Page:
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Monocytes and the other types of white blood cells are important in your immune response. High monocyte levels may occur from various issues, including spleen removal, tuberculosis and leukaemia.

However, your doctor will interpret your monocyte result while considering other tests and certain factors. Only an elevated monocyte level isn’t sufficient for a diagnosis.

What are monocytes?

Your blood contains white blood cells, red blood cells, platelets and plasma. Only about one per cent of your blood consists of white blood cells. Five white blood cell types are available, each serving a specific purpose.

The bone marrow makes monocytes and then releases them into the bloodstream. When the monocytes get to tissues in the body, they become macrophages. In tissues, they isolate and clear germs, including other harmful microorganisms. Macrophages also help in immune response and get rid of dead cells.

The functions of the other white blood cells include:

Some white blood cells live for only 1 – 3 days, so the bone marrow constantly produces them.

What is a high monocyte count?

White blood cells have a delicate balance. When one type of white blood cell is low, another may be high. Checking only the monocyte level may not give the complete picture of your health, so each white blood cell is given as a percentage of the overall WBC, also called leukocyte count.

Monocytes make up a small percentage of white blood cells. The monocyte test is known as monocyte (absolute) or absolute monocytes.

The normal percentage range of white blood cells is:

An absolute monocyte count greater than 10% or 800 per mm3 is high, meaning your body is responding to something. This condition is referred to as monocytosis.

Symptoms of high monocyte levels

A high monocyte level may not cause symptoms, and when symptoms occur, they are from the underlying cause. The general symptoms include;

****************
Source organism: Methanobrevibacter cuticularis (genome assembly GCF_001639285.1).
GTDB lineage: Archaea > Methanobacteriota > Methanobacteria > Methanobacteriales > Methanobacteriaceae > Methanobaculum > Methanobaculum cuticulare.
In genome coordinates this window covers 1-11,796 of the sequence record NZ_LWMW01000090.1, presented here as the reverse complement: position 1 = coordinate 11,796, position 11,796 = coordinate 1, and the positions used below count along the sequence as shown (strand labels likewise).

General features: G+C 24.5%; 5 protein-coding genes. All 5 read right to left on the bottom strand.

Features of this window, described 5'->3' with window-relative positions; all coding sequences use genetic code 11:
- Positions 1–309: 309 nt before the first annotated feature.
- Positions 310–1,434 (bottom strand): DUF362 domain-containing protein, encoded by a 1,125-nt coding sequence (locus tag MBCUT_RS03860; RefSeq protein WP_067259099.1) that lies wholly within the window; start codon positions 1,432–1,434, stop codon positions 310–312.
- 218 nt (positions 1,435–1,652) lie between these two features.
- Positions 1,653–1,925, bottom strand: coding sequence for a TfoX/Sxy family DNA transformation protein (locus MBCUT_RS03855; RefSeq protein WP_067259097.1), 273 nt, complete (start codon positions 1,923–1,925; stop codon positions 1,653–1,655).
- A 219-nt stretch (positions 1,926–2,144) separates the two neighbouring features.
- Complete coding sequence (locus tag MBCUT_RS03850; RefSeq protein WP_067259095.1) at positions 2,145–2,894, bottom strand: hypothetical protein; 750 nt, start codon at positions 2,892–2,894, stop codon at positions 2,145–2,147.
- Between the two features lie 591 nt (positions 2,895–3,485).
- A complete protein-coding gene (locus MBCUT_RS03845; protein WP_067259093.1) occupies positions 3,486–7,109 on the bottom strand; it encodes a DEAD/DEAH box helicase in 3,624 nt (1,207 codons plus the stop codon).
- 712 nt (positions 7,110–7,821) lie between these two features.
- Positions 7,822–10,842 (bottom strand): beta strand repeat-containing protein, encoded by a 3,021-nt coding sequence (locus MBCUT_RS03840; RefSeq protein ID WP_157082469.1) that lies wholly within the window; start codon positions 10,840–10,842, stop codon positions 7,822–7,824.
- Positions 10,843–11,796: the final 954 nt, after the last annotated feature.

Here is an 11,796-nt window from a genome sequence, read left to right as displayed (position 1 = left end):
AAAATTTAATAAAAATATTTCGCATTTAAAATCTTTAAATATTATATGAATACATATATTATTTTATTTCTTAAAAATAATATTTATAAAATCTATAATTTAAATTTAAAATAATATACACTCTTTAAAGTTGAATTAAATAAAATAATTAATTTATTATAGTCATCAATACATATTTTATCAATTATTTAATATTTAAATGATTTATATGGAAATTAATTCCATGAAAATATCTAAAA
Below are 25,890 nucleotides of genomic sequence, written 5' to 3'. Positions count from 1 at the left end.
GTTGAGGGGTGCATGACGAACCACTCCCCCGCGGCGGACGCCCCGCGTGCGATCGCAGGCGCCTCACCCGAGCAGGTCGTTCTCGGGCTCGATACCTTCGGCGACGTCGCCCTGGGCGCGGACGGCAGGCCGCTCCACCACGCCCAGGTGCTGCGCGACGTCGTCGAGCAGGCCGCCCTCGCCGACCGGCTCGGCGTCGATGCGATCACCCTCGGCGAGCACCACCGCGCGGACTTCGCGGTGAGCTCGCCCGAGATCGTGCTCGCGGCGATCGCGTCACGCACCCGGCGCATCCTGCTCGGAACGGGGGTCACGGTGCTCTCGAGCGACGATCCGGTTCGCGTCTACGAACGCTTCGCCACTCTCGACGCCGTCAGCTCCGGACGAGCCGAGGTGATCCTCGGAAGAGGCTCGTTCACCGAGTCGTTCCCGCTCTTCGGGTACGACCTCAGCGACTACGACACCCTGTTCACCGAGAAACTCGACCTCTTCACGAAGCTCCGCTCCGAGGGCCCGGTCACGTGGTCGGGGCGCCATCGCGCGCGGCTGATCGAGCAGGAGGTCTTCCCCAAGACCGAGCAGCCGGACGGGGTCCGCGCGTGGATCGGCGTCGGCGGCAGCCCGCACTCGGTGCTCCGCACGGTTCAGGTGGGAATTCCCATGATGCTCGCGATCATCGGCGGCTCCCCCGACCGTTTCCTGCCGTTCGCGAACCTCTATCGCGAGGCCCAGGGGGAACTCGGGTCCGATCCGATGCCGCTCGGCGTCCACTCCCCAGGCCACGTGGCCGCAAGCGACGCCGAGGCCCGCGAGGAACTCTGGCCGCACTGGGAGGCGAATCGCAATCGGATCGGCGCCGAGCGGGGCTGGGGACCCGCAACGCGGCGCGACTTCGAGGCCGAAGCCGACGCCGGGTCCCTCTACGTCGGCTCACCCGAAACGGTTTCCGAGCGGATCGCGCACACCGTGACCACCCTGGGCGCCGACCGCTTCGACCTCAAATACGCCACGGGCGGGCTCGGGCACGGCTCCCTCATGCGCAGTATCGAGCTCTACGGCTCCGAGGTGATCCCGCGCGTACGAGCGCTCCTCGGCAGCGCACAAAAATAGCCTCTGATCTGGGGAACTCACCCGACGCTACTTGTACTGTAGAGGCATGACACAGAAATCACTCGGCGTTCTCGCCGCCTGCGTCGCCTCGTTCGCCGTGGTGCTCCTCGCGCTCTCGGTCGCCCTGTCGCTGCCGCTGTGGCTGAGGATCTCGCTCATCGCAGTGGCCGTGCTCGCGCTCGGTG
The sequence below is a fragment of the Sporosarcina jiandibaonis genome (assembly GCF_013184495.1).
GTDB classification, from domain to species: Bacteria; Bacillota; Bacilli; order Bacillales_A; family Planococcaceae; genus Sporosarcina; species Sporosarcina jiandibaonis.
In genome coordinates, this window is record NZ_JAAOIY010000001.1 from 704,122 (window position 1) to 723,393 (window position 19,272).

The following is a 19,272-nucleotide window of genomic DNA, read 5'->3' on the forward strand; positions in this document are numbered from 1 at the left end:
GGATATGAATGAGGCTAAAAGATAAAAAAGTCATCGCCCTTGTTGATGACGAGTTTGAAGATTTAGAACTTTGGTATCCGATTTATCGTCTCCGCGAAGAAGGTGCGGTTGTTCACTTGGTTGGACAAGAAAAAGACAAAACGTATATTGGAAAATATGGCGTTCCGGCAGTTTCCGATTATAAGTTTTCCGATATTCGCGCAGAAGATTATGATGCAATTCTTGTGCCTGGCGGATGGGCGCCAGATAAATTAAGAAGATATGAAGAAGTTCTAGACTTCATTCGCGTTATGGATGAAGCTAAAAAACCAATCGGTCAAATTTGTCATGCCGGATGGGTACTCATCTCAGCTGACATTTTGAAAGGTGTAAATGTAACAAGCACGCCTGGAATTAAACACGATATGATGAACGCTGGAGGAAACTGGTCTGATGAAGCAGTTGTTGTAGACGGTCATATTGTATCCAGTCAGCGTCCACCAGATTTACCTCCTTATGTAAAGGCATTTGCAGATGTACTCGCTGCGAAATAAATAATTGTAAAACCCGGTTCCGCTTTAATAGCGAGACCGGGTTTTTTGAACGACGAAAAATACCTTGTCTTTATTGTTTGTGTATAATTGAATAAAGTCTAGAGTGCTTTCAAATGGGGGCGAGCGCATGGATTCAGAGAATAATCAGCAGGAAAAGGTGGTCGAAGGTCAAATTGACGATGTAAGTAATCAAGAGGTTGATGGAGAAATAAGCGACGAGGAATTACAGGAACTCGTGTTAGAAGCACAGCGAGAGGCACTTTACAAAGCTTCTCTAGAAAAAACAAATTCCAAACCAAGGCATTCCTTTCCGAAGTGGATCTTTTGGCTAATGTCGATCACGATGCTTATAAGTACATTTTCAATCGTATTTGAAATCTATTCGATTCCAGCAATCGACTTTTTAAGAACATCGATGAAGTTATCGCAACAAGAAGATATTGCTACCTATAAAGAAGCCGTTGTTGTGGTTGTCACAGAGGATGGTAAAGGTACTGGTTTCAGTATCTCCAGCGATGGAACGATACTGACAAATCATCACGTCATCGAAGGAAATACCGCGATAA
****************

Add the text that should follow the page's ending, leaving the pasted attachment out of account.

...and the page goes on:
What elevates the monocyte level to a high level?

Your overall white blood count is likely to be elevated in response to the following:

In most cases, the balance between the different white blood cells can help in a diagnosis. For example, a study in 2015 found that a high monocyte and low lymphocyte ratio can help identify ulcerative colitis activity.

What are the risk factors for high monocyte levels?

The following are some conditions that cause elevated monocyte levels.

A high monocyte count often accompanies chronic myelomonocytic leukaemia, a type of cancer that starts in the cells that produce blood in the bone marrow.

A study suggested that elevated monocyte counts may be related to increased cardiovascular risk, and detecting increased monocytes on time can help assess heart health management, but large-scale research is necessary to confirm this.

How to test for monocytes

You will need a blood differential test to check the number of monocyte in your blood. The test determines the level of other white blood cells in the blood and gives information on the immature or atypical white blood cells.

The procedure for a differential blood test is the same as other blood tests. The healthcare professional will draw your blood sample from a vein in your arm. This test doesn’t require fasting or any special preparation.

After collecting your blood sample, the pathologist will apply a special dye to count the different white blood cells in your blood sample. Your doctor may order this test with a complete blood count to aid the diagnosis of conditions or infections such as leukaemia and anaemia.

Treatment for high monocyte levels

The cause of elevated monocyte levels will determine the treatment. Your doctor may order further tests to determine the underlying cause of the high monocyte level. Treatment usually includes:

If the symptoms are from a parasitic disease, other lab tests may be necessary to know the exact cause of the disease before prescribing the right medication.

The treatment for blood cancers may include:

What can I do to lower monocyte levels?

It is important to keep your white blood cells within the healthy range. If your white blood cells count is extremely low, you are at risk of infections and illnesses, while elevated levels indicate a response to something.

Exercising regularly is vital to maintaining your health and white blood cell counts. Some evidence suggests that exercise can help boost monocyte function, especially as you age.

An inflammatory diet is vital since monocytes respond to inflammation. Some anti-inflammatory foods include:

Some foods can increase inflammation and should be limited. They include

A good example of an anti-inflammatory diet is the Mediterranean diet. This diet includes nuts, fish, olive oil, whole grains, fruits, and many fresh vegetables.

If you think you have high monocyte levels, visit our Clinic to have our healthcare professionals carry out a monocyte test. Call us today on 02071830244 to schedule an appointment for your differential blood test.